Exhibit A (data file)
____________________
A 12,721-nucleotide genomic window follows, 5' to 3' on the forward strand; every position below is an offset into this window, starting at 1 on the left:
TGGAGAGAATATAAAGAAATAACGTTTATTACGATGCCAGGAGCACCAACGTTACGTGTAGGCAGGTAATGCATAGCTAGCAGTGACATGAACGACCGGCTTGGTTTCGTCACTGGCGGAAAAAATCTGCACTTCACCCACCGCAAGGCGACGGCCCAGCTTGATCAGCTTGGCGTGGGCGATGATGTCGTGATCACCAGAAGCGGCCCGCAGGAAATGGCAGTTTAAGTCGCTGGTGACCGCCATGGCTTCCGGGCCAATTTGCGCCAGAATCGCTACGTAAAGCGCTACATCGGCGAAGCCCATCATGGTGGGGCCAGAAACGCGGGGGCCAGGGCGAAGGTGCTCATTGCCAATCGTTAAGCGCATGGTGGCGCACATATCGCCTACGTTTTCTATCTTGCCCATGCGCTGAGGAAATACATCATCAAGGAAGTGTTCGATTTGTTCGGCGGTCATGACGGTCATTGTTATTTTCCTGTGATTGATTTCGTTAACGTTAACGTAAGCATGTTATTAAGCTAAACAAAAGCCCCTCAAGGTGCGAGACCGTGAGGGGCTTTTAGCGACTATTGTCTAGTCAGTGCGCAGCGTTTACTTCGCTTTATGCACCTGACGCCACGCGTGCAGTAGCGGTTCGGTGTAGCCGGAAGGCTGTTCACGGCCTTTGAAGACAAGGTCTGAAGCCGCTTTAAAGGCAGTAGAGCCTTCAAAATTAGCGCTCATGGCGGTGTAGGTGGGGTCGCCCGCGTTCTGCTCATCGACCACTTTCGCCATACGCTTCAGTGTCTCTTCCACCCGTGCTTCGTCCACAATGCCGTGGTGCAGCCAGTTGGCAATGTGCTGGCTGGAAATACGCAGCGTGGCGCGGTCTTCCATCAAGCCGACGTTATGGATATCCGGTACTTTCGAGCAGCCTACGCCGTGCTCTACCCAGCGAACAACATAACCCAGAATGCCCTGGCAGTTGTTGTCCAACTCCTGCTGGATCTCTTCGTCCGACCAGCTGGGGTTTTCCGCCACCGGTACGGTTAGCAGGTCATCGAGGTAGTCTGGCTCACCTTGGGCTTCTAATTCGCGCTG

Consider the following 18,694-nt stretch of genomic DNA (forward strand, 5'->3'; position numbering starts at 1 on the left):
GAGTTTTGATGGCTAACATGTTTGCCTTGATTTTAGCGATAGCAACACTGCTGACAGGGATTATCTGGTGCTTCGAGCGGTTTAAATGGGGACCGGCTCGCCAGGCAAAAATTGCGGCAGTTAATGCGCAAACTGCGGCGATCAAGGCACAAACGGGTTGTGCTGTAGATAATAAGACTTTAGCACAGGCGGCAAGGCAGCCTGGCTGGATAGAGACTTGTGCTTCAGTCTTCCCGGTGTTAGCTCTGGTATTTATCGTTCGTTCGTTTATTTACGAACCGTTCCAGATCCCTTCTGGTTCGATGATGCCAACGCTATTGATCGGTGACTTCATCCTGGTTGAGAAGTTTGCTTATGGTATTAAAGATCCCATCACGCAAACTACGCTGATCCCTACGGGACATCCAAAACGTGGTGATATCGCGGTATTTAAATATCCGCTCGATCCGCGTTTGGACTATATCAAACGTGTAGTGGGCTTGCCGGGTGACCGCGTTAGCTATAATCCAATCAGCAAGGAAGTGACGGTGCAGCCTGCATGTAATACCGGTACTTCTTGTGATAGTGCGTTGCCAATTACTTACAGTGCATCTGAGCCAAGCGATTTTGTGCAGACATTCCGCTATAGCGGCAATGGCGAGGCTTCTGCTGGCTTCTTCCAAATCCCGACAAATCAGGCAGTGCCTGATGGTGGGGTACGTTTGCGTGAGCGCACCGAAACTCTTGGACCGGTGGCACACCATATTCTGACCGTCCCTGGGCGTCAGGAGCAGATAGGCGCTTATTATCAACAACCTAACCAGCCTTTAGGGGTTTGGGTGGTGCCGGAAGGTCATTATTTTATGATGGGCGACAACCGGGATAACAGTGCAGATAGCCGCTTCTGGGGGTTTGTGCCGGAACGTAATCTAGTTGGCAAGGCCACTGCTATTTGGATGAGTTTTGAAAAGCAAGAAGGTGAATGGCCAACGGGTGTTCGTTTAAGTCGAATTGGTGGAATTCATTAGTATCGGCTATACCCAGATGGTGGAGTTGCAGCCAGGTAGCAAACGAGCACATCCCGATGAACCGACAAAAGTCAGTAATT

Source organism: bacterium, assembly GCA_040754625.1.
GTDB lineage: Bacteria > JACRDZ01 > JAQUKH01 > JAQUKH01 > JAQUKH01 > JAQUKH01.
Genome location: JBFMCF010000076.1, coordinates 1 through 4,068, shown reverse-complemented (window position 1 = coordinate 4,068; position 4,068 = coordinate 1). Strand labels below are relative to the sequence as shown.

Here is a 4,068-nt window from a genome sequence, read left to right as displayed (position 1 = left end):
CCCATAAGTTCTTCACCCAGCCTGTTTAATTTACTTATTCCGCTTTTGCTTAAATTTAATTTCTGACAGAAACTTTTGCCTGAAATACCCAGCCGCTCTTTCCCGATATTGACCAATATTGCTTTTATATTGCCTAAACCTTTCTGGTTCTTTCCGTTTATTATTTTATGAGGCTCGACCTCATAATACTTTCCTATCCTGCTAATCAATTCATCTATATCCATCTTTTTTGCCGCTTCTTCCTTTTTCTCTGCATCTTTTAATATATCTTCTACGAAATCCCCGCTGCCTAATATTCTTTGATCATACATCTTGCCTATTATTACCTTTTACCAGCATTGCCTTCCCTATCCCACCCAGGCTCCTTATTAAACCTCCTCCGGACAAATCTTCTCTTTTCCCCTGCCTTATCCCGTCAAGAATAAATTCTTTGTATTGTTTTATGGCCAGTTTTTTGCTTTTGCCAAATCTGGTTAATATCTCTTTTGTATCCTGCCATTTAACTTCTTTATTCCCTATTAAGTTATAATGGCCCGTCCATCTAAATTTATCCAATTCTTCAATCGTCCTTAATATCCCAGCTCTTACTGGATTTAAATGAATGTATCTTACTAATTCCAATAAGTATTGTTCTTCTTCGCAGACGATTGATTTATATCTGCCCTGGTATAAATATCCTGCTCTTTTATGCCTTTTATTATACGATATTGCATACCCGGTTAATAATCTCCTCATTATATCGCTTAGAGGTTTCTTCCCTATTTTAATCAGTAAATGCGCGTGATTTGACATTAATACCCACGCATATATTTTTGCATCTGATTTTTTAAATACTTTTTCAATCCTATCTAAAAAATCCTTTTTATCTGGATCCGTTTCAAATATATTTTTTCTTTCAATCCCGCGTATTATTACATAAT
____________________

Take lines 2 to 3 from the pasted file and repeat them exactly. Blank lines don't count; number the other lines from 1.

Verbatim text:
TGGAGAGAATATAAAGAAATAACGTTTATTACGATGCCAGGAGCACCAACGTTACGTGTAGGCAGGTAATGCATAGCTAGCAGTGACATGAACGACCGGCTTGGTTTCGTCACTGGCGGAAAAAATCTGCACTTCACCCACCGCAAGGCGACGGCCCAGCTTGATCAGCTTGGCGTGGGCGATGATGTCGTGATCACCAGAAGCGGCCCGCAGGAAATGGCAGTTTAAGTCGCTGGTGACCGCCATGGCTTCCGGGCCAATTTGCGCCAGAATCGCTACGTAAAGCGCTACATCGGCGAAGCCCATCATGGTGGGGCCAGAAACGCGGGGGCCAGGGCGAAGGTGCTCATTGCCAATCGTTAAGCGCATGGTGGCGCACATATCGCCTACGTTTTCTATCTTGCCCATGCGCTGAGGAAATACATCATCAAGGAAGTGTTCGATTTGTTCGGCGGTCATGACGGTCATTGTTATTTTCCTGTGATTGATTTCGTTAACGTTAACGTAAGCATGTTATTAAGCTAAACAAAAGCCCCTCAAGGTGCGAGACCGTGAGGGGCTTTTAGCGACTATTGTCTAGTCAGTGCGCAGCGTTTACTTCGCTTTATGCACCTGACGCCACGCGTGCAGTAGCGGTTCGGTGTAGCCGGAAGGCTGTTCACGGCCTTTGAAGACAAGGTCTGAAGCCGCTTTAAAGGCAGTAGAGCCTTCAAAATTAGCGCTCATGGCGGTGTAGGTGGGGTCGCCCGCGTTCTGCTCATCGACCACTTTCGCCATACGCTTCAGTGTCTCTTCCACCCGTGCTTCGTCCACAATGCCGTGGTGCAGCCAGTTGGCAATGTGCTGGCTGGAAATACGCAGCGTGGCGCGGTCTTCCATCAAGCCGACGTTATGGATATCCGGTACTTTCGAGCAGCCTACGCCGTGCTCTACCCAGCGAACAACATAACCCAGAATGCCCTGGCAGTTGTTGTCCAACTCCTGCTGGATCTCTTCGTCCGACCAGCTGGGGTTTTCCGCCACCGGTACGGTTAGCAGGTCATCGAGGTAGTCTGGCTCACCTTGGGCTTCTAATTCGCGCTG

Consider the following 18,694-nt stretch of genomic DNA (forward strand, 5'->3'; position numbering starts at 1 on the left):